El Nino Awareness Drive Unveiled In Busia

The Busia County Government, in partnership with the Impact Research and Development Organisation (IRDO), has launched an El Nino awareness campaign to cushion residents against the impending catastrophe. Early this month, the meteorological department issued an alert that Kenya is likely to experience an El Nino phenomenon in the October-December short rain season in some parts of the country. The rainfall is expected to continue until January 2024. The last time Kenya experienced such conditions was in 2006, and the worst El Nino season occurred in 1997. Addressing the press on the sidelines of a three-day workshop for 25 community health promoters from Teso North Sub County that started on Monday at Hotel Suddex in Amagoro, the region’s public health officer, Alfayo Ogecha, said the training will help create awareness on El Nino preparedness and resilience. ‘Community health promoters will assist the county government to disseminate information to communities within their jurisdictions on the dangers associated with El Nino, which is a rare phenomenon,’ he said. ‘The objective of the training is to create awareness about the possible impacts of El Nino on livelihoods and health. This has attracted the attention of IRDO, a Non-Governmental organisation, to help in averting the inherent dangers,’ he added. Ogecha, who is coordinating level one health services within the sub-county, said they opted to offer training to CHPs because they have direct contact with communities. ‘The awareness campaign will focus on people living in swamp areas and those staying along rivers to cushion them against outbreaks of diseases like diarrhoea that come along with the El Nino impact,’ he said. Allan Onyango from Impact Research Development Organisation, which is funded by the Kenya Red Cross under the Global Fund, said they have been working in Busia County since 2021, focusing on HIV prevention and treatment and COVID-19 preparedness. Onyango urged county residents to be alert and work closely with CHPs to reverse the impact of the impending disaster. El Niño (Spanish for ‘the boy’) is a climate pattern in the Pacific Ocean, but it can impact the weather worldwide. According to the National Oceanic and Atmospheric Administration (NOAA), under normal conditions, ‘trade winds blow west along the equator, taking warm water from South America towards Asia. To replace that warm water, cold water rises from the depths-a process called upwelling. El Niño has an impact on ocean temperatures, the speed and strength of ocean currents, the health of coastal fisheries, and local weather from Australia to South America and beyond.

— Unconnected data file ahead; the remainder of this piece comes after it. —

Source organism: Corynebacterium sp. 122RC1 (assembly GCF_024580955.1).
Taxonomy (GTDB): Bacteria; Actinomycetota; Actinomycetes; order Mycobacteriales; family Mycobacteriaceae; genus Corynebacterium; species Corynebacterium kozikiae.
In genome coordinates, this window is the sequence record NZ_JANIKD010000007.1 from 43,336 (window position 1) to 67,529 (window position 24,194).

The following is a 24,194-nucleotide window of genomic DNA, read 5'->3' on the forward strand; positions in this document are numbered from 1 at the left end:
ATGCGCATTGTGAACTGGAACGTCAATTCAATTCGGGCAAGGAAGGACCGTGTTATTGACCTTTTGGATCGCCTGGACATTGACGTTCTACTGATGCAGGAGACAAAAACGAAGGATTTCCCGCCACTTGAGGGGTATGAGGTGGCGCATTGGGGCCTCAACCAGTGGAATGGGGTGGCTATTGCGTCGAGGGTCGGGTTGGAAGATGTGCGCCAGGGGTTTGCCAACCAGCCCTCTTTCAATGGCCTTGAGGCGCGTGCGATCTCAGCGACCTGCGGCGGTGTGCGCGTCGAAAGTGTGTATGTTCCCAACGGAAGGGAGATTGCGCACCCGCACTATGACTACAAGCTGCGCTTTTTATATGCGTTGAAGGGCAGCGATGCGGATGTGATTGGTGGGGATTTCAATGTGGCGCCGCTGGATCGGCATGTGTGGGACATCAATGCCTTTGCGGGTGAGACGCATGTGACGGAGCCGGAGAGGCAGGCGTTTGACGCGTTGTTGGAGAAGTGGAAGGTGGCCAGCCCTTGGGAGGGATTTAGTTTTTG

Source: Kenya News Agency

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